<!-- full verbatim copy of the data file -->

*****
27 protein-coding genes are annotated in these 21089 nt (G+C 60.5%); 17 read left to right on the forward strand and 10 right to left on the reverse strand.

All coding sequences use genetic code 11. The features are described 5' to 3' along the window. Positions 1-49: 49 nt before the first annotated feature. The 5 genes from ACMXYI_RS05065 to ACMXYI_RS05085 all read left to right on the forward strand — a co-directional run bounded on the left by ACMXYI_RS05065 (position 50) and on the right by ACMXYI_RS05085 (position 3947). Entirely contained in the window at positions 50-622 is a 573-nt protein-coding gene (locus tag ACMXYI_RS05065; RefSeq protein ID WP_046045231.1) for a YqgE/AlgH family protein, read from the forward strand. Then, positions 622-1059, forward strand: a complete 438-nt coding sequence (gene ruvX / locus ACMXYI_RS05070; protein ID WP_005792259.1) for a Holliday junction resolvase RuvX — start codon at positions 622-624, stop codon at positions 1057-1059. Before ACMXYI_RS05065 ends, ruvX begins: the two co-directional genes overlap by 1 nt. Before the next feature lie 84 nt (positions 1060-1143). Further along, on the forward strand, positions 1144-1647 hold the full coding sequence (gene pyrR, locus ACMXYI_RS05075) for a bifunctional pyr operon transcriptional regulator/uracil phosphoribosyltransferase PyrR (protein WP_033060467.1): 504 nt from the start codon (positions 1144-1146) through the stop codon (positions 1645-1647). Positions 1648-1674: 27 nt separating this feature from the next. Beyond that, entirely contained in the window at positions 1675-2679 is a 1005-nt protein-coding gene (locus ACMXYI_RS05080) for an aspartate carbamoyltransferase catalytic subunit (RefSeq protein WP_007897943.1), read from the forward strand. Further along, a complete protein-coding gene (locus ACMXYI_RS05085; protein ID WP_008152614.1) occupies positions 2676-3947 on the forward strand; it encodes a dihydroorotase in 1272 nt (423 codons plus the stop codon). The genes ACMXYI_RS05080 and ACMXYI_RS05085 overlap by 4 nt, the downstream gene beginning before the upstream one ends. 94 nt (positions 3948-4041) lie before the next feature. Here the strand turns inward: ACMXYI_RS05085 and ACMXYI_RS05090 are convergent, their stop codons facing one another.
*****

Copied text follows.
27 protein-coding genes are annotated in these 21089 nt (G+C 60.5%); 17 read left to right on the forward strand and 10 right to left on the reverse strand.

All coding sequences use genetic code 11. The features are described 5' to 3' along the window. Positions 1-49: 49 nt before the first annotated feature. The 5 genes from ACMXYI_RS05065 to ACMXYI_RS05085 all read left to right on the forward strand — a co-directional run bounded on the left by ACMXYI_RS05065 (position 50) and on the right by ACMXYI_RS05085 (position 3947). Entirely contained in the window at positions 50-622 is a 573-nt protein-coding gene (locus tag ACMXYI_RS05065; RefSeq protein ID WP_046045231.1) for a YqgE/AlgH family protein, read from the forward strand. Then, positions 622-1059, forward strand: a complete 438-nt coding sequence (gene ruvX / locus ACMXYI_RS05070; protein ID WP_005792259.1) for a Holliday junction resolvase RuvX — start codon at positions 622-624, stop codon at positions 1057-1059. Before ACMXYI_RS05065 ends, ruvX begins: the two co-directional genes overlap by 1 nt. Before the next feature lie 84 nt (positions 1060-1143). Further along, on the forward strand, positions 1144-1647 hold the full coding sequence (gene pyrR, locus ACMXYI_RS05075) for a bifunctional pyr operon transcriptional regulator/uracil phosphoribosyltransferase PyrR (protein WP_033060467.1): 504 nt from the start codon (positions 1144-1146) through the stop codon (positions 1645-1647). Positions 1648-1674: 27 nt separating this feature from the next. Beyond that, entirely contained in the window at positions 1675-2679 is a 1005-nt protein-coding gene (locus ACMXYI_RS05080) for an aspartate carbamoyltransferase catalytic subunit (RefSeq protein WP_007897943.1), read from the forward strand. Further along, a complete protein-coding gene (locus ACMXYI_RS05085; protein ID WP_008152614.1) occupies positions 2676-3947 on the forward strand; it encodes a dihydroorotase in 1272 nt (423 codons plus the stop codon). The genes ACMXYI_RS05080 and ACMXYI_RS05085 overlap by 4 nt, the downstream gene beginning before the upstream one ends. 94 nt (positions 3948-4041) lie before the next feature. Here the strand turns inward: ACMXYI_RS05085 and ACMXYI_RS05090 are convergent, their stop codons facing one another.